Absent an official narrative, relatives were left to cobble what little details they could on their loved ones' final moments from photographs passed along from cell phones and survivor accounts.
Jeyne Lugo, whose 27-year-old son Roner was killed, said he called her shortly before the fire and said police had shot a pregnant woman at the jail in the head. Inmates then set a mattress on fire to draw attention to the dying woman in an apparent bid to get her aid, she said. He told her that officers then began pouring gasoline, igniting the flames further and causing them to spread.
After the blaze Lugo received a photo showing her son's right leg alongside the body of a deceased pregnant woman, her face covered in blood. She recognized her son's leg because of the thick scar running up his calf, the remnant of a surgery he'd undergone after an accident years before.
While she said officials have told the families most died from asphyxiation, she doubts that account. According to her, a survivor claims her son survived the blaze but was shot.
She criticized what she called a hasty effort by officials to close the case.
"I've never seen anything that quick," she said.
Other accounts suggest the inmates may have set the fire in an attempt to escape.
Carlos Nieto, the director of A Window to Freedom, an organization that monitors prison conditions, said accounts from survivors and relatives indicate the incident began when inmates tried to hold two guards captive. Later they reportedly set some mattresses on fire in an attempt to force guards to open the cells.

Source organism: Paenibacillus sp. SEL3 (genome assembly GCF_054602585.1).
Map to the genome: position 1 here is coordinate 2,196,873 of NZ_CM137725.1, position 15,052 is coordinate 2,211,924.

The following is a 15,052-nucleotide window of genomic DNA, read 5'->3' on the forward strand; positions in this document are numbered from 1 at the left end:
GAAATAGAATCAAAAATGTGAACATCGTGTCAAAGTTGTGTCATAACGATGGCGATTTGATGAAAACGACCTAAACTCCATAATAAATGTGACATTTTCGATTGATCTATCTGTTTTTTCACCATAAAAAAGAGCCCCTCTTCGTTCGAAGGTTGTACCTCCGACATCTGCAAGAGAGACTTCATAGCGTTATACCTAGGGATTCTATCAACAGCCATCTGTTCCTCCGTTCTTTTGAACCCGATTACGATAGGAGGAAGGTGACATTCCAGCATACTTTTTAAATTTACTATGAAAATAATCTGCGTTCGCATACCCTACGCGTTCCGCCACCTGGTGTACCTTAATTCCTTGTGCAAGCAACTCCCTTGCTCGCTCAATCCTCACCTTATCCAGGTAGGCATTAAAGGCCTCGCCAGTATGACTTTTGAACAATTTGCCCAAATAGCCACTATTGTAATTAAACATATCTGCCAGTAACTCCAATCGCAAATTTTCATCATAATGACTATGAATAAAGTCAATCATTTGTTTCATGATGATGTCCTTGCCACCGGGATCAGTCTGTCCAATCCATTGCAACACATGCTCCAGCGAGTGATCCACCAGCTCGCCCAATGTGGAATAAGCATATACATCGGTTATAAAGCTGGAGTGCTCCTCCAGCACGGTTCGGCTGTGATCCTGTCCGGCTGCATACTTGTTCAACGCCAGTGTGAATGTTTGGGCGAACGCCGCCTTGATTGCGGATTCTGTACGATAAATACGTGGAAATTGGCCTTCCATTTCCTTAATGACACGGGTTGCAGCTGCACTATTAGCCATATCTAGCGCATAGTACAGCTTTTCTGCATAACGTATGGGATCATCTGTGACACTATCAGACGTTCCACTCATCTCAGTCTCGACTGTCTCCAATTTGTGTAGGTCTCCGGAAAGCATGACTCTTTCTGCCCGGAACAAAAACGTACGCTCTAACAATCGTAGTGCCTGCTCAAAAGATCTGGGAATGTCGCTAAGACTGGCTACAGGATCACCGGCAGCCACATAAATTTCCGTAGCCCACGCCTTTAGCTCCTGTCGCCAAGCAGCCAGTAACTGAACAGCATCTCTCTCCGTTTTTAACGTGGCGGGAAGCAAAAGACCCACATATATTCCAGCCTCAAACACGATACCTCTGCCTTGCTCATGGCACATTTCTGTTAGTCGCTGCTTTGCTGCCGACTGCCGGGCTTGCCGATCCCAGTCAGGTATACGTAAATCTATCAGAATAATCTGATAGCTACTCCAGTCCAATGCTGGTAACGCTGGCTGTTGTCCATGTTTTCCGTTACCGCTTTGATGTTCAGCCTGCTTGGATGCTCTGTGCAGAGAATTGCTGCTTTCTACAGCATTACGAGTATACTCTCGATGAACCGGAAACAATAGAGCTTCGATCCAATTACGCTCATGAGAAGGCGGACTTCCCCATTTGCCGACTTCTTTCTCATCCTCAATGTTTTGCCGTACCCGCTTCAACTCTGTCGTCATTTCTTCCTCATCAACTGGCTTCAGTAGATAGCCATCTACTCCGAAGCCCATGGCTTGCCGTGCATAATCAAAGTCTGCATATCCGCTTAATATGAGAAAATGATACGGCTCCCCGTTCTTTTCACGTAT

He said the only survivors managed to escape because firefighters broke through a wall in the back of the cells and questioned authorities for not doing more to help them out.
Those inside the jail are believed to have been a mix of inmates awaiting trial or already sentenced for a variety of crimes, many relatively minor in nature.
The family of Gonzalez's husband, Erickson Zapata, 23, said he was wrongly jailed with several others suspected of robbing a cellphone. They said he should have been detained for no more than 10 days but instead had been in the jail for 10 months. He was kept in the largest part of the facility where 60 people were crammed inside, many sleeping on makeshift hammocks made from bedsheets.
Gonzalez said the last time her husband called her from inside the jail, he was pleading for help.
"I can't breathe," he cried. "I'm suffocating."
She identified his body by his crooked left ring finger and his uniquely large front teeth.
On Friday, his father, Jesus Zapata, 42, stood next to his son's casket holding his bible. With three other men, he helped lower the coffin into the ground.
His quiet sob turned into open crying as workers covered the coffin with planks, preparing the grave for the next inmate to be placed on top.
Associated Press writers Fabiola Sanchez in Caracas, Venezuela, and Christine Armario in Bogota, Colombia, contributed to this report.